Wear clothes you don’t mind getting messy or stained. Prepare your child to go outside as well, the class might venture outdoors for lunch and a break. Remember to check the weather report.

  • Cold Weather: Warm insulated coat, warm stocking hat, dress in layers, well-fitted wool socks, and rain gear (waterproof coat and pants).
  • Warm Weather: Light shirt, pants, medium weight jacket, well-fitted socks.

Overnight Camps Packing List (Summer)

Pack as lightly as possible, but include the right gear to stay protected and safe. All packed items should fit into a single pack (nothing clipped or tied onto outside). We provide all tents for Trackers overnight programs.

Carry System (Backpack)
The smaller bag should fit into the larger bag.

  • Backpack Size and weight appropriate to carry comfortably for long periods. Capable of fitting clothes, sleeping bag, mat, and more. 40 – 60 liters in size.
  • Small Day Pack – For carrying water bottles and day gear.

Shelter System (Sleeping Gear)
Make a good investment. How you sleep at night affects mood and learning capacity during the day.

  • Sleeping Pad Does not need to be fancy, but no inflatable pool mattresses.
    Sleeping Bag Cold weather mummy bag, if possible. A quality bag rated at 10°-30° is essential. No cotton or flannel-lined sleeping bags.

Water & Food System

  • Water Bottle 1 Liter or more. Non-leaking. Clearly labeled with name. Fill with water. We refill later.
  • Mess Kit Bowl, fork, spoon, cup. Metal or wood are preferred.
  • Lunch + Morning/Afternoon Snack Must not require refrigeration. Trash free is ideal. Container must fit within backpack. Lunch is only needed for the first day at check in. 

Clothing System- Critical for High Quality
Focus your investment on this clothing for overall comfort and safety. For cooler days these are essential. Many items, especially raingear and boots, can be purchased cost-effectively secondhand.

  • Base Layer (aka Thermal Underwear) Merino wool.
  • Merino Wool Socks – 3 Pairs One pair on feet. One pair in bage. Must fit well to prevent blisters.
  • Waterproof Coat and Pants Heavy-duty rain gear that covers the entire body. Not a light poncho. See Water RESISTANT vs WaterPROOF description below.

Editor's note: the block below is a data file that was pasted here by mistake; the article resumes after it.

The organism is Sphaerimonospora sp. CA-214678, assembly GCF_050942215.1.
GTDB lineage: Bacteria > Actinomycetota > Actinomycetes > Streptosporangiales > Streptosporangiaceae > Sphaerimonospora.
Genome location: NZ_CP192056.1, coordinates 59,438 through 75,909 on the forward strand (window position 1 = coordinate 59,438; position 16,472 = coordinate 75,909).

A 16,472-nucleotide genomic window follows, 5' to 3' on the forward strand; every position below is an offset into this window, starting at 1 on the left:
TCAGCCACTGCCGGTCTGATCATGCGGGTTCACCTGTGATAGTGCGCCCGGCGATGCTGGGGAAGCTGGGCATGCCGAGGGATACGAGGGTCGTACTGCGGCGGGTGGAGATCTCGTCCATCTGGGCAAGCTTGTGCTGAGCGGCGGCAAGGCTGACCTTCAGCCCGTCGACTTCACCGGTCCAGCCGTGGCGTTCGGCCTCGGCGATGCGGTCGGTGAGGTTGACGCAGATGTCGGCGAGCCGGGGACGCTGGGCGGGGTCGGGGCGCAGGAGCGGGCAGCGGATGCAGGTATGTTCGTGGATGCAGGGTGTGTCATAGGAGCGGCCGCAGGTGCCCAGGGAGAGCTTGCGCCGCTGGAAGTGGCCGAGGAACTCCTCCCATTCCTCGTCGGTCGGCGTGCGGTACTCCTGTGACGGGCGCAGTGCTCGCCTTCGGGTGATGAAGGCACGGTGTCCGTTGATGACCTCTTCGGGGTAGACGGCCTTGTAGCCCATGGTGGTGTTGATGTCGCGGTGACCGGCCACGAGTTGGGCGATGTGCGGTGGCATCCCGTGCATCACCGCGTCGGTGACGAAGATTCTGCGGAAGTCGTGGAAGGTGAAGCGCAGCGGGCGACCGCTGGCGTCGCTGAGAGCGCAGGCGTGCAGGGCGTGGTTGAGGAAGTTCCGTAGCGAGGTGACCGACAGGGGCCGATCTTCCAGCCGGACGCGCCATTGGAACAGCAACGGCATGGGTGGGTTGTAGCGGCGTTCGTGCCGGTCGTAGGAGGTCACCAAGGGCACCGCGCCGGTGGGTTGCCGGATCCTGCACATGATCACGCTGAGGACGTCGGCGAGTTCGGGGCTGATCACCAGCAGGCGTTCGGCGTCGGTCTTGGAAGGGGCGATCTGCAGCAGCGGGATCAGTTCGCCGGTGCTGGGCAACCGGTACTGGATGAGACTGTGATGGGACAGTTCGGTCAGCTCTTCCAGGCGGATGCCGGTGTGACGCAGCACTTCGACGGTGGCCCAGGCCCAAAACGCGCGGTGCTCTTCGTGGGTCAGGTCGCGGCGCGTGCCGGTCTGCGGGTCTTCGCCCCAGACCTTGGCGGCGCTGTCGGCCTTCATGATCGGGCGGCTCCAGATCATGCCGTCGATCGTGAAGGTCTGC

• Waterproof Hiking Boots Waterproof and good fit.

Clothing System – Useful for High Quality

  • Rugged pants, Wool, good synthetic, or heavy-duty canvas.
  • Light Shoes or Rafting Sandals Easy to wear around camp
  • Warm Insulating Coat Wool or good synthetic.
  • Warm Stocking Hat Wool or good synthetic.
  • Gloves Thin enough to perform tasks while wearing them.
    Shorts
  • Swimsuit Used during camouflage exercises or showering. Shorts can work as swimsuit bottoms.
  • Change of “Normal” Dry Clothes If your “outdoor” outfit gets wet.

Hygiene System – Toiletries

  • CDC Recommended Mask
  • Tooth Care Toothbrush, toothpaste, floss (the most important thing EVER!!!).
  • Personal medications (prescription AND non-prescription) Check in with our staff at drop-off. Please have them out and ready to check-in.
  • Sunscreen SPF 15 or higher clearly labeled with the child’s name. Apply before check-in.
  • Hand Sanitizer Make sure it does not leak. Consider putting in a ziplock baggie.

Tool System

  • Pencil + Eraser For Trackers Journal.
  • Pocket Tape Measure Small and compact for measuring tracks and plants.
  • Illumination Headlamp or flashlight with charged batteries.
  • ESSENTIAL Safety Whistle On person at all times.
  • ESSENTIAL Compass Best with declination marks.
  • IMPORTANT – Trackers Stick Harvest this before coming to camp. A staff for walking and other adventures. Sustainably harvest at home—never cut without permission. Standing, your stick is two hands higher than your elbow. Find wood that is straight, so it rolls on the floor with few bumps. Light enough for walking with, but sturdy enough to lean your knee into it without breaking. Carve, woodburn, or write FULL NAME on it with permanent marker.
  • OPTIONAL – Trackers Hearthstone Learn about the Trackers Camp + Finding A Hearthstone 
  • OPTIONAL – Trackers Band If a Tracker received a Band at a previous program, bring it. 
  • OPTIONAL – Woodcarving Knife & Tools We also have knives to use. We follow strict woodcarving protocols. If a Tracker brings their own knife, ensure they keep it in a safe place (backpack) until carving time designated by their instructor.

Trackers Tip
Every morning, check the weather report. If there is even a minor chance of rain, pack a raincoat and rain pants, as well as waterproof shoes.

Parents & Campers

If you prefer to download the Trackers Relic illustrations as a PDF, please click the image to the right so you can download and print at home.